PDF files typically start as another document type, such as a Microsoft Word document, and are then exported as PDFs. Ideally, document accessibility should begin with the source file. Many things can be done to support accessibility in the source file, such as adding alternative text for images; defining structural headings, lists, and data tables; and providing a document language.
Create Accessible PDFs (Microsoft)
Learn how to use Microsoft Office to create documents that can be saved as a more accessible PDF.
Microsoft Office can also help you check the accessibility of your files. The most common issue - and easiest to fix - is the absence of alt tags on images. Use the links below to learn how to use Microsoft's Accessibility Checker, and create more accessible Word documents, Excel workbooks, and PowerPoint presentations.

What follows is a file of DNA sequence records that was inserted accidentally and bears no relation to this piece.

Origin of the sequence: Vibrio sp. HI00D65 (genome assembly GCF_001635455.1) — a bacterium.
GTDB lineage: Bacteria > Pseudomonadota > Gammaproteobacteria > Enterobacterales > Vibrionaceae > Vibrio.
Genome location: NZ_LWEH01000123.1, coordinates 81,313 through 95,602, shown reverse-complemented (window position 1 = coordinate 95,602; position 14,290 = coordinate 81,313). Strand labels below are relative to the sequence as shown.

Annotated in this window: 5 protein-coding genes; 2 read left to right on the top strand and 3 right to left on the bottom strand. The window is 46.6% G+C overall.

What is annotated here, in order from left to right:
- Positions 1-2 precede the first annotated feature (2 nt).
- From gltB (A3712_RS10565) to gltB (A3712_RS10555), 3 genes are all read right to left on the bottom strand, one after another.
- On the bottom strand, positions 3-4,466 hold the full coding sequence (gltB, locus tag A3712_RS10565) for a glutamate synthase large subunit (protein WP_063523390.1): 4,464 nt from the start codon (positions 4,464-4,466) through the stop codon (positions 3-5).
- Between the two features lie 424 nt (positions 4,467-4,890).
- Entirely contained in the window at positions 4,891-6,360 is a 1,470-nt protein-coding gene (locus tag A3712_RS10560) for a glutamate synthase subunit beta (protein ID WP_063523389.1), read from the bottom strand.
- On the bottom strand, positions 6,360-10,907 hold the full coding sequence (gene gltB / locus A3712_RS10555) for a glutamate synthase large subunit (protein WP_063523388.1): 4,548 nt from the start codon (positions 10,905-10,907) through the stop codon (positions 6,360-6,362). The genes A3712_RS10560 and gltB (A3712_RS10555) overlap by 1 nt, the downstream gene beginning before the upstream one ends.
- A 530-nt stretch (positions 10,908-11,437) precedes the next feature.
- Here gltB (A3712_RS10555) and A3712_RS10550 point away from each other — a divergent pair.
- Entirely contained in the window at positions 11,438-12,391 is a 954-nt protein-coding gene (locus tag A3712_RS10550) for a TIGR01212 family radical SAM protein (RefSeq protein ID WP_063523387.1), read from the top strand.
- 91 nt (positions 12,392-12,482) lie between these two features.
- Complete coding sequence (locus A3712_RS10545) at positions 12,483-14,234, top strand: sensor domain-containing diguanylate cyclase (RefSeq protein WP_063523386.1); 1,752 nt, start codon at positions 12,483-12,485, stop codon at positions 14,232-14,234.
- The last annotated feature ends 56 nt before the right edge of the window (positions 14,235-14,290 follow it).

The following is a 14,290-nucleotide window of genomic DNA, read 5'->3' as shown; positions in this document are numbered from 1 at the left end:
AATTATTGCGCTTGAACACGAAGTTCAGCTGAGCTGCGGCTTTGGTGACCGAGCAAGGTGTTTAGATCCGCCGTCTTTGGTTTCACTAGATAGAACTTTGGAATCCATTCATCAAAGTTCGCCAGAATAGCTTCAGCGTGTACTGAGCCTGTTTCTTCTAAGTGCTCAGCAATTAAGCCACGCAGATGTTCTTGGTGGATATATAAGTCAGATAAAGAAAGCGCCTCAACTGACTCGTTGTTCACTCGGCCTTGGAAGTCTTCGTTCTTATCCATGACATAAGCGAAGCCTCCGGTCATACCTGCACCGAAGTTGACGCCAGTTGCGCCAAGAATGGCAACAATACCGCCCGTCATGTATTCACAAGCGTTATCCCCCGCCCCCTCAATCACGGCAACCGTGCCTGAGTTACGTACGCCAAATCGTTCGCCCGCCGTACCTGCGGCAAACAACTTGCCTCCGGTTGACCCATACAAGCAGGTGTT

Whether or not you have access to a source file, Adobe Acrobat can be used to assist with PDF accessibility.
PDF Accessibility Overview
Learn the characteristics of accessible PDF files, such as searchable text, navigational aids, and a proper title.
Acrobat Pro Accessibility Checker
User Acrobat's built-in checker, which provides a guided, step-by-step approach to fix accessibility issues.
Create and Verify PDF Accessibility
Learn the Acrobat tools that make it easy to create accessible PDFs and check the accessibility of existing PDFs.